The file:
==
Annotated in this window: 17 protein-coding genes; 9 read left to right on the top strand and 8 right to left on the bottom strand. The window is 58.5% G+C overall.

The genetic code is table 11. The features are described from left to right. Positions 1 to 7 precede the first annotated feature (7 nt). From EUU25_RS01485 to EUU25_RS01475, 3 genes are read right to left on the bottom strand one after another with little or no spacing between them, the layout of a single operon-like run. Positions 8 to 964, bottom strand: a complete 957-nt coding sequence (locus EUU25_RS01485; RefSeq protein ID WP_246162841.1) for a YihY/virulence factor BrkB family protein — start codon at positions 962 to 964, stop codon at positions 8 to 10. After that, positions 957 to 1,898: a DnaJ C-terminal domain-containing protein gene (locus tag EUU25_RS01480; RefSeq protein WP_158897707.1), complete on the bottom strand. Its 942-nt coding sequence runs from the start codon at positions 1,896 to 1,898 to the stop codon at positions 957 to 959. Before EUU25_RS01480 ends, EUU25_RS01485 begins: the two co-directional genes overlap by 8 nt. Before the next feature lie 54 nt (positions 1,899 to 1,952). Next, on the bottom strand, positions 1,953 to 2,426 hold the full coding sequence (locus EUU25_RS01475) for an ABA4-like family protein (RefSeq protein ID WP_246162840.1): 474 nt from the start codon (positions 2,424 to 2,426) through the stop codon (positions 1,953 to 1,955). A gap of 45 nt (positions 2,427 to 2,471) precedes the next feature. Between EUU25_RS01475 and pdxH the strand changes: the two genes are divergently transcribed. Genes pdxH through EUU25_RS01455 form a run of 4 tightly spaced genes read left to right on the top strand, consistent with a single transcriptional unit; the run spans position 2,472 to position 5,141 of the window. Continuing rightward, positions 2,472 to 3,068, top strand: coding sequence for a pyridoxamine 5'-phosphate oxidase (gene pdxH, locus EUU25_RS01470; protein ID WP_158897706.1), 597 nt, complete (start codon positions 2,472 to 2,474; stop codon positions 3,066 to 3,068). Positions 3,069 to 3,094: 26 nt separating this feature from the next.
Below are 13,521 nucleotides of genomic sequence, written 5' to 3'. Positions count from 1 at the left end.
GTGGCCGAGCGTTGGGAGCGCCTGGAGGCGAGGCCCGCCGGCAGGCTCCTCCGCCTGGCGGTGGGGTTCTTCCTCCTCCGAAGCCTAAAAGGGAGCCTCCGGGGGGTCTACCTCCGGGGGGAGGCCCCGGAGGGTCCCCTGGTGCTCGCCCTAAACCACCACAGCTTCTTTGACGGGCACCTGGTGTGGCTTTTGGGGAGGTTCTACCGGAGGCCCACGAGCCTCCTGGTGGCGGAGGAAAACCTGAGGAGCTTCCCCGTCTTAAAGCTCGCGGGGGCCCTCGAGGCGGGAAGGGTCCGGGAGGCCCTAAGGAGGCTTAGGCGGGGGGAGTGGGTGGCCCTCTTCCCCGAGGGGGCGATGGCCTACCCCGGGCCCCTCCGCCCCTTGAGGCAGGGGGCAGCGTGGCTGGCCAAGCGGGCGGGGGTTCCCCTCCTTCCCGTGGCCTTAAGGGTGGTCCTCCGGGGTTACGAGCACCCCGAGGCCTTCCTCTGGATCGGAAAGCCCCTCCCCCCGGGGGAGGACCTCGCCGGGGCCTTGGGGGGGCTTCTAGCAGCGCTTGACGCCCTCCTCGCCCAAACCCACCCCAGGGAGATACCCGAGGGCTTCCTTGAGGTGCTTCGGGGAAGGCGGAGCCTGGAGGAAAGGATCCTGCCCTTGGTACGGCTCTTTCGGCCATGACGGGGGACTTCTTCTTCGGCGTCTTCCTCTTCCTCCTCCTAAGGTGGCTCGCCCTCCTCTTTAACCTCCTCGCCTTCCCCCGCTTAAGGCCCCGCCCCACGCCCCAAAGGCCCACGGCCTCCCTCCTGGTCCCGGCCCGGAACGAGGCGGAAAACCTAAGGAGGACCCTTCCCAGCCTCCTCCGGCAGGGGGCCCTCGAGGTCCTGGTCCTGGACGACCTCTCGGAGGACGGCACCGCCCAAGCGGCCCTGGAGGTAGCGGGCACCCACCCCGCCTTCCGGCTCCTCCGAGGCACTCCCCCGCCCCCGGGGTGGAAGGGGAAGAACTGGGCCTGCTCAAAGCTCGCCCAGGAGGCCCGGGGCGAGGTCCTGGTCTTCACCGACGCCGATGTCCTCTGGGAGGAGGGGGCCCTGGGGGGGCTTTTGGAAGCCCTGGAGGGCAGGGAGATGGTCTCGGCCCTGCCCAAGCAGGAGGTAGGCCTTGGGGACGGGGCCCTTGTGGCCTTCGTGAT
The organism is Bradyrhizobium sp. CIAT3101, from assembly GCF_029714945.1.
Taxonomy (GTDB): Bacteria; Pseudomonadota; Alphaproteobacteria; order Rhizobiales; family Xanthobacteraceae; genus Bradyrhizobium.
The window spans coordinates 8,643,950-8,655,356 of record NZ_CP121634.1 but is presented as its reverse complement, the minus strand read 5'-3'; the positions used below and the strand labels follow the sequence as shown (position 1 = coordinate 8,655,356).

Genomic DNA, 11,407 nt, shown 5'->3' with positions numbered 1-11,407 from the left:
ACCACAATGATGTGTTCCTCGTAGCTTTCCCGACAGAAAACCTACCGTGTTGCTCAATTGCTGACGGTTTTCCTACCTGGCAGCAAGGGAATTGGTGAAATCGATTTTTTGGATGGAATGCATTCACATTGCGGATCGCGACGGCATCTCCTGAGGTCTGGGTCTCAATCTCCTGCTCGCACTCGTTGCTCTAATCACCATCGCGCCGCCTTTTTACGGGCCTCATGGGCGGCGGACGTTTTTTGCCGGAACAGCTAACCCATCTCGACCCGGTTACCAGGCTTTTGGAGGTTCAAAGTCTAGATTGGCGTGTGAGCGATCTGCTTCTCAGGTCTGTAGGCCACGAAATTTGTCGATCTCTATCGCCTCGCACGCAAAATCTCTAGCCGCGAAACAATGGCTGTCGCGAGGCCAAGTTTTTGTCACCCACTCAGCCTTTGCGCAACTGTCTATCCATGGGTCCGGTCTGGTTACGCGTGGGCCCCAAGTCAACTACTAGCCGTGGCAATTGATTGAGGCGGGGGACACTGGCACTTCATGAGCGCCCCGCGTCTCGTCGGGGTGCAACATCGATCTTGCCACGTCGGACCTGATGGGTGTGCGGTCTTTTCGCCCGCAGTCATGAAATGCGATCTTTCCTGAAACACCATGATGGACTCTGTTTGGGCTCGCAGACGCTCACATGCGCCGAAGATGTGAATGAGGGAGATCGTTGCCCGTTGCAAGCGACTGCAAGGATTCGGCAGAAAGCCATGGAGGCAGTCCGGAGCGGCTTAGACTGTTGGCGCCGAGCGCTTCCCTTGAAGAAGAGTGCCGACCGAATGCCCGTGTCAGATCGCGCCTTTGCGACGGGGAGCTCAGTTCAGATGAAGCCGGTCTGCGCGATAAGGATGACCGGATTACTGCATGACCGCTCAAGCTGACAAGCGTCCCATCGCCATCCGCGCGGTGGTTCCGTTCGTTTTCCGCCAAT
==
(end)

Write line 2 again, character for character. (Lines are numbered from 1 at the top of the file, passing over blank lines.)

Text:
The genetic code is table 11. The features are described from left to right. Positions 1 to 7 precede the first annotated feature (7 nt). From EUU25_RS01485 to EUU25_RS01475, 3 genes are read right to left on the bottom strand one after another with little or no spacing between them, the layout of a single operon-like run. Positions 8 to 964, bottom strand: a complete 957-nt coding sequence (locus EUU25_RS01485; RefSeq protein ID WP_246162841.1) for a YihY/virulence factor BrkB family protein — start codon at positions 962 to 964, stop codon at positions 8 to 10. After that, positions 957 to 1,898: a DnaJ C-terminal domain-containing protein gene (locus tag EUU25_RS01480; RefSeq protein WP_158897707.1), complete on the bottom strand. Its 942-nt coding sequence runs from the start codon at positions 1,896 to 1,898 to the stop codon at positions 957 to 959. Before EUU25_RS01480 ends, EUU25_RS01485 begins: the two co-directional genes overlap by 8 nt. Before the next feature lie 54 nt (positions 1,899 to 1,952). Next, on the bottom strand, positions 1,953 to 2,426 hold the full coding sequence (locus EUU25_RS01475) for an ABA4-like family protein (RefSeq protein ID WP_246162840.1): 474 nt from the start codon (positions 2,424 to 2,426) through the stop codon (positions 1,953 to 1,955). A gap of 45 nt (positions 2,427 to 2,471) precedes the next feature. Between EUU25_RS01475 and pdxH the strand changes: the two genes are divergently transcribed. Genes pdxH through EUU25_RS01455 form a run of 4 tightly spaced genes read left to right on the top strand, consistent with a single transcriptional unit; the run spans position 2,472 to position 5,141 of the window. Continuing rightward, positions 2,472 to 3,068, top strand: coding sequence for a pyridoxamine 5'-phosphate oxidase (gene pdxH, locus EUU25_RS01470; protein ID WP_158897706.1), 597 nt, complete (start codon positions 2,472 to 2,474; stop codon positions 3,066 to 3,068). Positions 3,069 to 3,094: 26 nt separating this feature from the next.